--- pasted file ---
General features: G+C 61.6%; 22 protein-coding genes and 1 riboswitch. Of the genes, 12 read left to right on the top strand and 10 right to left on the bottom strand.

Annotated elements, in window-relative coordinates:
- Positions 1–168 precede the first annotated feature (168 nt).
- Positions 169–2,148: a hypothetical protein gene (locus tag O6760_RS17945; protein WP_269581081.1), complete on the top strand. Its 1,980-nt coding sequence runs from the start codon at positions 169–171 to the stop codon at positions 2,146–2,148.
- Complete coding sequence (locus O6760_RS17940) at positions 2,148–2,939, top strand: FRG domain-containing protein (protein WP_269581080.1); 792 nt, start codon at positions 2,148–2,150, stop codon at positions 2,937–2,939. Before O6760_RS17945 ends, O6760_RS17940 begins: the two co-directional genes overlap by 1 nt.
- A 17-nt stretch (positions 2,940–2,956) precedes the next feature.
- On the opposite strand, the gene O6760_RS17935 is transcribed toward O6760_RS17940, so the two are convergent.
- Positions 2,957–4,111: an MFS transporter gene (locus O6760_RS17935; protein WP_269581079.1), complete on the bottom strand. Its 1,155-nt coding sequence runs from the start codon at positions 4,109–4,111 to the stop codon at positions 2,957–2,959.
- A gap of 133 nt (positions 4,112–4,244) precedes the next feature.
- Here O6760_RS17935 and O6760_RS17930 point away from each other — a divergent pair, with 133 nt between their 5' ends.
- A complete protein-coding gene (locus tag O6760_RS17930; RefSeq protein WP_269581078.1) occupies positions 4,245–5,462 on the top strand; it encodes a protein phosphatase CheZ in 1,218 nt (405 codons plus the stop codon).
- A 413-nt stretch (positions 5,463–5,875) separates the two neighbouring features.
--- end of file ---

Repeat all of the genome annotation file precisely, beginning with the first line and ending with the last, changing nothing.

General features: G+C 61.6%; 22 protein-coding genes and 1 riboswitch. Of the genes, 12 read left to right on the top strand and 10 right to left on the bottom strand.

Annotated elements, in window-relative coordinates:
- Positions 1–168 precede the first annotated feature (168 nt).
- Positions 169–2,148: a hypothetical protein gene (locus tag O6760_RS17945; protein WP_269581081.1), complete on the top strand. Its 1,980-nt coding sequence runs from the start codon at positions 169–171 to the stop codon at positions 2,146–2,148.
- Complete coding sequence (locus O6760_RS17940) at positions 2,148–2,939, top strand: FRG domain-containing protein (protein WP_269581080.1); 792 nt, start codon at positions 2,148–2,150, stop codon at positions 2,937–2,939. Before O6760_RS17945 ends, O6760_RS17940 begins: the two co-directional genes overlap by 1 nt.
- A 17-nt stretch (positions 2,940–2,956) precedes the next feature.
- On the opposite strand, the gene O6760_RS17935 is transcribed toward O6760_RS17940, so the two are convergent.
- Positions 2,957–4,111: an MFS transporter gene (locus O6760_RS17935; protein WP_269581079.1), complete on the bottom strand. Its 1,155-nt coding sequence runs from the start codon at positions 4,109–4,111 to the stop codon at positions 2,957–2,959.
- A gap of 133 nt (positions 4,112–4,244) precedes the next feature.
- Here O6760_RS17935 and O6760_RS17930 point away from each other — a divergent pair, with 133 nt between their 5' ends.
- A complete protein-coding gene (locus tag O6760_RS17930; RefSeq protein WP_269581078.1) occupies positions 4,245–5,462 on the top strand; it encodes a protein phosphatase CheZ in 1,218 nt (405 codons plus the stop codon).
- A 413-nt stretch (positions 5,463–5,875) separates the two neighbouring features.